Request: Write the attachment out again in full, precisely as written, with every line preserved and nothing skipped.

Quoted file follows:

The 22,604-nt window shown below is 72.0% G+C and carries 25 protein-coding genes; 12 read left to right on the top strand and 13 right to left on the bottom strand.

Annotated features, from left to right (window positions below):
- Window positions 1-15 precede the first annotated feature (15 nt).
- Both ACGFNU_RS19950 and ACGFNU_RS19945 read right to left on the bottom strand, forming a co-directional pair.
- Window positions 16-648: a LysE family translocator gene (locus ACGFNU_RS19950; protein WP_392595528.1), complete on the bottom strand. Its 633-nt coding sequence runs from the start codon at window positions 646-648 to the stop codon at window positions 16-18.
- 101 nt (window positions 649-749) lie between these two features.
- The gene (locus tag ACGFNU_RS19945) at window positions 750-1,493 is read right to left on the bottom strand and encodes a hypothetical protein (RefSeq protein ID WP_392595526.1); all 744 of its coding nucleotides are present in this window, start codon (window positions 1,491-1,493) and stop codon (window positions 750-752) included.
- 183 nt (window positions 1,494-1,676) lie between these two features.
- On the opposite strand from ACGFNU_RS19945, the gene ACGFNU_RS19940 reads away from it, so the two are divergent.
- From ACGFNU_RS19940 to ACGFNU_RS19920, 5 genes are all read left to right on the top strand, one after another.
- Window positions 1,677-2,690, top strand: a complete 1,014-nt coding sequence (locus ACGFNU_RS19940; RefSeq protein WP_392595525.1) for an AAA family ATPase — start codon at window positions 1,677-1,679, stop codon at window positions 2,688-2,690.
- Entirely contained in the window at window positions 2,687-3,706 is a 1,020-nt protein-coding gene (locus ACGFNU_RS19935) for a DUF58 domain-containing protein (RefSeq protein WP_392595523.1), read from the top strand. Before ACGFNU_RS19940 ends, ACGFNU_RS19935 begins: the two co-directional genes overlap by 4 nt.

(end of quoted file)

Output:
The 22,604-nt window shown below is 72.0% G+C and carries 25 protein-coding genes; 12 read left to right on the top strand and 13 right to left on the bottom strand.

Annotated features, from left to right (window positions below):
- Window positions 1-15 precede the first annotated feature (15 nt).
- Both ACGFNU_RS19950 and ACGFNU_RS19945 read right to left on the bottom strand, forming a co-directional pair.
- Window positions 16-648: a LysE family translocator gene (locus ACGFNU_RS19950; protein WP_392595528.1), complete on the bottom strand. Its 633-nt coding sequence runs from the start codon at window positions 646-648 to the stop codon at window positions 16-18.
- 101 nt (window positions 649-749) lie between these two features.
- The gene (locus tag ACGFNU_RS19945) at window positions 750-1,493 is read right to left on the bottom strand and encodes a hypothetical protein (RefSeq protein ID WP_392595526.1); all 744 of its coding nucleotides are present in this window, start codon (window positions 1,491-1,493) and stop codon (window positions 750-752) included.
- 183 nt (window positions 1,494-1,676) lie between these two features.
- On the opposite strand from ACGFNU_RS19945, the gene ACGFNU_RS19940 reads away from it, so the two are divergent.
- From ACGFNU_RS19940 to ACGFNU_RS19920, 5 genes are all read left to right on the top strand, one after another.
- Window positions 1,677-2,690, top strand: a complete 1,014-nt coding sequence (locus ACGFNU_RS19940; RefSeq protein WP_392595525.1) for an AAA family ATPase — start codon at window positions 1,677-1,679, stop codon at window positions 2,688-2,690.
- Entirely contained in the window at window positions 2,687-3,706 is a 1,020-nt protein-coding gene (locus ACGFNU_RS19935) for a DUF58 domain-containing protein (RefSeq protein WP_392595523.1), read from the top strand. Before ACGFNU_RS19940 ends, ACGFNU_RS19935 begins: the two co-directional genes overlap by 4 nt.